This is a continuation of My Story. The first post can be found at Trauma – My Story (Part 1).
Around the time my brother started getting into trouble with the city police and county courts, my dad went to treatment for alcohol. He stopped drinking, but his behavior was the same. He worked his AA program, but nothing else worked. He had blamed alcohol for so long, but it was clear that there was something much deeper. He left our home to live with another woman again. Then came back only to leave once more a few years later. Before he left the final time, I remember telling him how his behavior was affecting me; how it made me feel. He told me he didn’t even know if I was his kid and shut me down. My mom finally filed for divorce when he left that last time. Three strikes, you’re out. The divorce took over two years, because as much as he didn’t want us, he didn’t want to be without us either. I don’t remember much of that time, but I know the neighbors would call the police to our house because he would stand out in the yard and yell at us.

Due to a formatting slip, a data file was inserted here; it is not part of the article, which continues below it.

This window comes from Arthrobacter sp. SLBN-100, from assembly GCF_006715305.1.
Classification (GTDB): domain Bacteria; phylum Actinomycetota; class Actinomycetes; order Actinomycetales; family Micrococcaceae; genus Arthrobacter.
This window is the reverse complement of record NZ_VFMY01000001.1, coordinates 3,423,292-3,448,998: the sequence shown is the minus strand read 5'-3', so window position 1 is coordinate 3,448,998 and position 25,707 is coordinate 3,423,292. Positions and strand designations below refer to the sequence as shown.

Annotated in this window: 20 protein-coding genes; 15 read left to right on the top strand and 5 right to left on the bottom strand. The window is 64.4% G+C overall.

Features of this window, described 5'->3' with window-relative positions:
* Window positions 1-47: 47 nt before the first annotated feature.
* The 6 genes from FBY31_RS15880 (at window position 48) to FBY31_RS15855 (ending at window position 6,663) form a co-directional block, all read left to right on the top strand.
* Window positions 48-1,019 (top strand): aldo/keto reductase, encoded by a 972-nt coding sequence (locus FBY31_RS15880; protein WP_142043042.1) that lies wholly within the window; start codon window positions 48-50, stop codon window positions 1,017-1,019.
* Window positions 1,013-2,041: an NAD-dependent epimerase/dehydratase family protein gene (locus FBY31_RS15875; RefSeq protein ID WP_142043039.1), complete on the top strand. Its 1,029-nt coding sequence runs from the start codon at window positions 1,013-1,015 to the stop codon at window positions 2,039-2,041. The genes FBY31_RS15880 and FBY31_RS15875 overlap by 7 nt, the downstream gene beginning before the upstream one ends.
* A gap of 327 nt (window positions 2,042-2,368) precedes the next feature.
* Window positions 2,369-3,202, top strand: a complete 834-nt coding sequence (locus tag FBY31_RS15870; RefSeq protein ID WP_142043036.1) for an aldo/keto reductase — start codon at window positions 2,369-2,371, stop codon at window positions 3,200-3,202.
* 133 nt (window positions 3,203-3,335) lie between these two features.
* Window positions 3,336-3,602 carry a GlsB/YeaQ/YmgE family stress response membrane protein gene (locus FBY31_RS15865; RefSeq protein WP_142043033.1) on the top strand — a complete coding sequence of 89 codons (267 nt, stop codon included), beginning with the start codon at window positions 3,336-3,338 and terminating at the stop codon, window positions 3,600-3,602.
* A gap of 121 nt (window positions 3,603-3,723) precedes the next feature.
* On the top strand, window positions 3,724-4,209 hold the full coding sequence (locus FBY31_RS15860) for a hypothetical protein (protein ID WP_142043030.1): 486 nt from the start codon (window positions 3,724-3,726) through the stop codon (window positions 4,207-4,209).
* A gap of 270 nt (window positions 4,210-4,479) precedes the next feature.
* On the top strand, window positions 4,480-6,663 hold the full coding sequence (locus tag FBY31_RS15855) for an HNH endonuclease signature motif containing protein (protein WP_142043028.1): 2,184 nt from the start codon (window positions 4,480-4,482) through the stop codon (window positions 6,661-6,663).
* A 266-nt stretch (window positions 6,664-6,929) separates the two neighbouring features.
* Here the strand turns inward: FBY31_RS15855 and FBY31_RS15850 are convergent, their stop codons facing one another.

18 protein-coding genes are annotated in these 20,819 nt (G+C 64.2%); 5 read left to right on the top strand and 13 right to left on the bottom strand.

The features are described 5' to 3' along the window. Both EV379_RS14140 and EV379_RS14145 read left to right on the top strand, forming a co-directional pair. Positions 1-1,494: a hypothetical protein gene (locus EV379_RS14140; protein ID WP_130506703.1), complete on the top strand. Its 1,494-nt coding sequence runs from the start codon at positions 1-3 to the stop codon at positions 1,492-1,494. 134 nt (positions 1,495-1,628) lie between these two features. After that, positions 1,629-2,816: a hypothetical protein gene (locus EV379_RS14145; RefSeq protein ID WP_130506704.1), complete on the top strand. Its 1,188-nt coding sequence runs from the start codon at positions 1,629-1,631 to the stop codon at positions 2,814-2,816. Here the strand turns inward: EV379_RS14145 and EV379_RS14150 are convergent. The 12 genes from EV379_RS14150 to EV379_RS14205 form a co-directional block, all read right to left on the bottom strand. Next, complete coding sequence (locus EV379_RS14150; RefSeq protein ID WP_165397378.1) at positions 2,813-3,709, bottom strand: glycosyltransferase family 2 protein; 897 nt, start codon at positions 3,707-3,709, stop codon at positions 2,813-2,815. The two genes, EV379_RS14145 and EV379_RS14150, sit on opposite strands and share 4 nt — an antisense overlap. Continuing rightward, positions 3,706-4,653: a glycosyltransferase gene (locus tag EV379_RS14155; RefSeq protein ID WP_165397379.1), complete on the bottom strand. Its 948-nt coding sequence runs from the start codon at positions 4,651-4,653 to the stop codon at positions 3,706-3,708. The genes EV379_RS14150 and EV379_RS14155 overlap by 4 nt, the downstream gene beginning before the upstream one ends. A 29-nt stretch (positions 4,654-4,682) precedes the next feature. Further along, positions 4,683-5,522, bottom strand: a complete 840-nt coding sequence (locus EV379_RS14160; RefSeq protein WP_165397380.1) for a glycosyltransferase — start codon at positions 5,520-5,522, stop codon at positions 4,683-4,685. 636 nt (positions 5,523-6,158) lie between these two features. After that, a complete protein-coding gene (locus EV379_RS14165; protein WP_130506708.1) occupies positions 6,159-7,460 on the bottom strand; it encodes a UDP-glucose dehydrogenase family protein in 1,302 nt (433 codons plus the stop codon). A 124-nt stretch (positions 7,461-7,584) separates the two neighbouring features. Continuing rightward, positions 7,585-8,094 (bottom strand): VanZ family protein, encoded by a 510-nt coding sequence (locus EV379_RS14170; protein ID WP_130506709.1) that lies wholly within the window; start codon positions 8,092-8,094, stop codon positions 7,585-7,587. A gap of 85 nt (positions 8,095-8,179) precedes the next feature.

Once the divorce was final, he refused to pay child support. He had received a stock payout at work and instead of supporting us or helping with my college education, he bought a Corvette. It probably won’t surprise you if I told you I can’t stand Corvettes to this day. The court forced him to sell that car to pay back support to my mom and garnished his wages for the rest. He was livid. I’ve been told other really harrowing details of this time in my life, but they aren’t my memories. I know I blocked them out and I do not remember much until I was a freshman in college.
It was then that he began calling my dorm room at school at telling me he was going to kill himself. I remember he told me this on at least three separate occasions. I didn’t even know how to process it. As much as my dad had hurt me over the course of my entire life, as much as he treated me like I didn’t exist or he didn’t care, I loved my dad. I didn’t know what to do to help him and felt absolutely powerless. I was 18, in college in Duluth, and supposed to be having the time of my life with new friends and new opportunities. Instead, I was sitting on the floor of my dorm room sobbing because I couldn’t save my father. And I felt I’d be completely responsible if he did commit suicide. He did not. And eventually the phone calls stopped.